The XXX Files

Too late for the election, a politically relevant biopic makes the case for sexual tolerance

The title of Bill Condon's previous film Gods and Monsters could work for his latest, Kinsey. For some, the zoologist turned sex researcher Alfred Kinsey (1894–1956) was a sort of Frankenstein who, operating in the 1940s and early '50s from a college campus in deepest Indiana, reinvented America's sense of its sexual self.

Opening too late for the election but still one the year's most politically relevant movies, Condon's earnestly middlebrow biopic is an argument for tolerance and diversity. Even more unusual, Kinsey is a movie about an individual in the grip of an idea. Electric crew cut crackling over his noble profile, Liam Neeson plays this American pioneer (also the subject of T.C. Boyle's new novel The Inner Circle) as a great glowering hero, dedicated to transcribing the sexual history of everyone he meets.

Our favorite French philo-perv Georges Bataille criticized the Kinsey project for its unavoidable detachment: "Any inquiry into the sexual life of subjects under observation is incompatible with scientific objectivity." But Kinsey rubs your nose, so to speak, in the force of its subject's obsessions. His initial passion is the gall wasp; indeed, his student and eventual wife (Laura Linney) picks him up by spinning a new hypothesis about these humble creatures. And once Kinsey switches interests, it's in the belief that "human beings are just bigger, more complicated gall wasps."

Measure of a man: Linney and Neeson
photo: 20th Century Fox
Measure of a man: Linney and Neeson

Condon, whose Gods and Monsters posited a theory regarding the enigmatic Hollywood director James Whale, takes pains to show that this deeply eccentric, if doggedly square, crusader rebelled against the hypocrisies of his own puritanical upbringing—his father (John Lithgow) is introduced denouncing the zipper—to found his own cult and become the most dangerous man in America. "It is impossible to estimate the damage this book will do to the [nation's] already deteriorating morals," rival evangelist Billy Graham declared when the atomic bomb that was Kinsey's Sexual Behavior in the Human Female exploded in late 1953.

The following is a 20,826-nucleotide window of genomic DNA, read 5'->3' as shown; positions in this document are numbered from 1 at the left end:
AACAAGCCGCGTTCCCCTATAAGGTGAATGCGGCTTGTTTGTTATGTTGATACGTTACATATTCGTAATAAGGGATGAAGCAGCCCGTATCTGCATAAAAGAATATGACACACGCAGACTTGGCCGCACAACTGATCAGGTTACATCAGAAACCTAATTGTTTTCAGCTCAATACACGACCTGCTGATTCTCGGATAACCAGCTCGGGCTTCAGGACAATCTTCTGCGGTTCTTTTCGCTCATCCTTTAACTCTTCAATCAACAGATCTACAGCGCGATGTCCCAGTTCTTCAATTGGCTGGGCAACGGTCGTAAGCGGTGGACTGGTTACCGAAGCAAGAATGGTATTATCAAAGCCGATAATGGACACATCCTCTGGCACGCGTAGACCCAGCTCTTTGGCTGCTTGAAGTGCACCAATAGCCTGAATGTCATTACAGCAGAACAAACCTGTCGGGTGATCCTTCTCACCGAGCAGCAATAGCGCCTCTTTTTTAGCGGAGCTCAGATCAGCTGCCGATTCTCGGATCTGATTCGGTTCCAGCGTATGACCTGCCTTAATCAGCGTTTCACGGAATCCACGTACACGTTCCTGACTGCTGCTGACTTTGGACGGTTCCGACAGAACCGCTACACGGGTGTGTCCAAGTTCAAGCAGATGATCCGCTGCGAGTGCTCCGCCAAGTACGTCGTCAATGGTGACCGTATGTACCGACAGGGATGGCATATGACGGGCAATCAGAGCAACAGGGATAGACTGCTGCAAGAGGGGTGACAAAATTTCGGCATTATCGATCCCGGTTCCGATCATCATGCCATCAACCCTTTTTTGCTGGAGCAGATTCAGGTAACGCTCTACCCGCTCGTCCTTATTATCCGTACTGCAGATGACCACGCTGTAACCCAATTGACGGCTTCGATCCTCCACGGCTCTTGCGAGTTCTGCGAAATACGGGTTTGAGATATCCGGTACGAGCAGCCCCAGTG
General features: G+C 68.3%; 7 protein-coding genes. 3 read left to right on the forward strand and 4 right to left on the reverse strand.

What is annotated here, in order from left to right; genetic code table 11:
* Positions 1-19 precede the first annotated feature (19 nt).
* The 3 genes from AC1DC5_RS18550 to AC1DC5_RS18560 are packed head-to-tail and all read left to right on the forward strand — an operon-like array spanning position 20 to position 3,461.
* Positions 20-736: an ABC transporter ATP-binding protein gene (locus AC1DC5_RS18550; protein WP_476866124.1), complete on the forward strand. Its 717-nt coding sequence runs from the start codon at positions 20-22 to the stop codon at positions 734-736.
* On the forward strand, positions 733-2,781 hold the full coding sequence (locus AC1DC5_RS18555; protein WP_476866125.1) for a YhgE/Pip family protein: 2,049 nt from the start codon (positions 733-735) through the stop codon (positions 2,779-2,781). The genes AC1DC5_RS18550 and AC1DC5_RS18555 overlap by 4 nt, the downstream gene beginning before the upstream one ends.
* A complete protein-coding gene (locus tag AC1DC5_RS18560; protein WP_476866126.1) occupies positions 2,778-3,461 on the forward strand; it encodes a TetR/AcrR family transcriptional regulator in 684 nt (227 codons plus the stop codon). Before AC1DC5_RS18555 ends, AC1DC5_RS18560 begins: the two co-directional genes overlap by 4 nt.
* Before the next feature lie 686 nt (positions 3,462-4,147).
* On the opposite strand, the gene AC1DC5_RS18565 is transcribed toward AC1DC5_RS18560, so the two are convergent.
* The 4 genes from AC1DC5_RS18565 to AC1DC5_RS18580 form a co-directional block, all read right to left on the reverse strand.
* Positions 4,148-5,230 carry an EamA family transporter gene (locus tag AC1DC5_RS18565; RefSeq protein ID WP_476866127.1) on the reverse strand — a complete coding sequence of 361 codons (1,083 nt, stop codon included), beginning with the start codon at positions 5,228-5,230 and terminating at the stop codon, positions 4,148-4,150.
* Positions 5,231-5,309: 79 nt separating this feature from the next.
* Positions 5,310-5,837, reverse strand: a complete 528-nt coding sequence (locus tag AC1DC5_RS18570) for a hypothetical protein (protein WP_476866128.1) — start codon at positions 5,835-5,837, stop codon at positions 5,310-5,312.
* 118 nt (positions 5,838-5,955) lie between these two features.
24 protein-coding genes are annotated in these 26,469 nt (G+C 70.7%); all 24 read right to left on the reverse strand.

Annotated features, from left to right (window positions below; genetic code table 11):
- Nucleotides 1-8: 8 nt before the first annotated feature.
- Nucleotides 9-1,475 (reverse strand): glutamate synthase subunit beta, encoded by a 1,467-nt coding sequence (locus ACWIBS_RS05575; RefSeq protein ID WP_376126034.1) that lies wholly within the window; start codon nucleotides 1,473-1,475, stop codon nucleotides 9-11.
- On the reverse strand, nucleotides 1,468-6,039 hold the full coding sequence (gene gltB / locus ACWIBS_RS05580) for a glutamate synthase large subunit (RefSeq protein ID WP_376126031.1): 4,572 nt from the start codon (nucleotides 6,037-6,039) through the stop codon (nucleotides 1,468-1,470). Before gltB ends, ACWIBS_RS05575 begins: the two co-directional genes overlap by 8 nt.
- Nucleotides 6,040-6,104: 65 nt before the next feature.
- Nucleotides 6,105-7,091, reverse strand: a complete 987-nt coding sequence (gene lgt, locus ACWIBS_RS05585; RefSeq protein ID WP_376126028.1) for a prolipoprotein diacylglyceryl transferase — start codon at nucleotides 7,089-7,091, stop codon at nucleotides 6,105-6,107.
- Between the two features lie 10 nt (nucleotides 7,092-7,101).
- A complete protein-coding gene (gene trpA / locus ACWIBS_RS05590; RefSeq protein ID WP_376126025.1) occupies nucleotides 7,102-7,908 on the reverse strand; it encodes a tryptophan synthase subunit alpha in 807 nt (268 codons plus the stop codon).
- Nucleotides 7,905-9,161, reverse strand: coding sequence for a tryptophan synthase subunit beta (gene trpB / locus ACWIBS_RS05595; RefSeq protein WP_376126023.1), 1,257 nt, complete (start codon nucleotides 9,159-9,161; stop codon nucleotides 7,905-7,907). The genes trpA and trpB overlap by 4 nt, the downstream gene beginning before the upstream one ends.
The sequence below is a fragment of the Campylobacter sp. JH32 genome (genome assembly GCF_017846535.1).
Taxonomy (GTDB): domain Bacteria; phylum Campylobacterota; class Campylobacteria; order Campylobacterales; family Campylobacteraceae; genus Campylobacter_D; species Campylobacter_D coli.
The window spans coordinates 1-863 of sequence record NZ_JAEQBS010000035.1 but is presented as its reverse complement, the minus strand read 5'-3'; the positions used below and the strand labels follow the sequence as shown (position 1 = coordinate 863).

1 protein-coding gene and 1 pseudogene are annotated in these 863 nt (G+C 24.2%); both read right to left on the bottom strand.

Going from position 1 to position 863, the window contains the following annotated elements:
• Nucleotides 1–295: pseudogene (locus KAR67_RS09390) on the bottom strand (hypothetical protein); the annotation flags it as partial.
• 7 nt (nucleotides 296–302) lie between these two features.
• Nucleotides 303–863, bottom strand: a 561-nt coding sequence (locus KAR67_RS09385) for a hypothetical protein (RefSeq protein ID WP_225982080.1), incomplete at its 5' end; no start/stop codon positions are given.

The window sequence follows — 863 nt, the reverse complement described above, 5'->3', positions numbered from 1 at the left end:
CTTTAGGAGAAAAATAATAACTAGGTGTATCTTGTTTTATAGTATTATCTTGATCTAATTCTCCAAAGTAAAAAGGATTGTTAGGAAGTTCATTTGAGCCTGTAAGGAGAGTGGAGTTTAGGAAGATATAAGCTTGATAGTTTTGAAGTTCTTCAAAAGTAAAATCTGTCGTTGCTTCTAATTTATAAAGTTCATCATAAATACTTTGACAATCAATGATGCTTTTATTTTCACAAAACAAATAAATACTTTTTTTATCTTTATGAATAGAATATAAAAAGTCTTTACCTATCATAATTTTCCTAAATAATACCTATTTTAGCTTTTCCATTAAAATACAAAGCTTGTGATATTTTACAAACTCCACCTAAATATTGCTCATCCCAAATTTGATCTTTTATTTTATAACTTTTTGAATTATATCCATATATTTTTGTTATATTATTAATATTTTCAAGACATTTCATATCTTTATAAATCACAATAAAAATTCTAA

Half a century later, Kinsey remains a puritan bête noire, held responsible for everything from jump-starting the sexual revolution and promoting junior high school sex education classes to enabling pornography, gay rights, and abortion on demand. It's not surprising that like the not unrelated sexual radicalism espoused by his wiggier contemporary Wilhelm Reich, Kinsey's project was ultimately linked to the international Communist conspiracy. No one put Kinsey in prison, but his longtime patron, the Rockefeller Foundation, was scared off by a congressional investigation.

Condon's reverential biopic doesn't have the erotic snap and crackle of Dusan Makavejev's classic Reich-fest W.R.: Mysteries of the Organism. The music is warm and fuzzy; the movie rummages through a sequoia grove for an appropriately cosmic closer. In Condon's view, Kinsey's greatness arises from his experience of sexual ignorance as a form of oppression. "Everyone is different [but] most people want to be the same," he later remarks. It's the truth underlying John Waters's recent contribution to America's internal jihad, A Dirty Shame. Although Kinsey recognized but three sexual abnormalities—"abstinence, celibacy, and delayed marriage"—it's possible that even he might have been stumped by the arcane practices that Waters claims to have discovered surfing on the Internet.

Kinsey's middle section—with the hero organizing campus classes in marital preparedness, discovering a new interest in boys (mainly his aide-de-camp, played by Peter Sarsgaard), and enabling his cadre of devoted young assistants to swap wives—is pure Waters. So is the movie's spelled-out moral: "Everybody's sin is nobody's sin." Would that Kinsey and A Dirty Shamehad traded directors. I'm not sure which movie is the top and which is the bottom, but they would make a splendid double bill. Of course, that's for blue states only.

 
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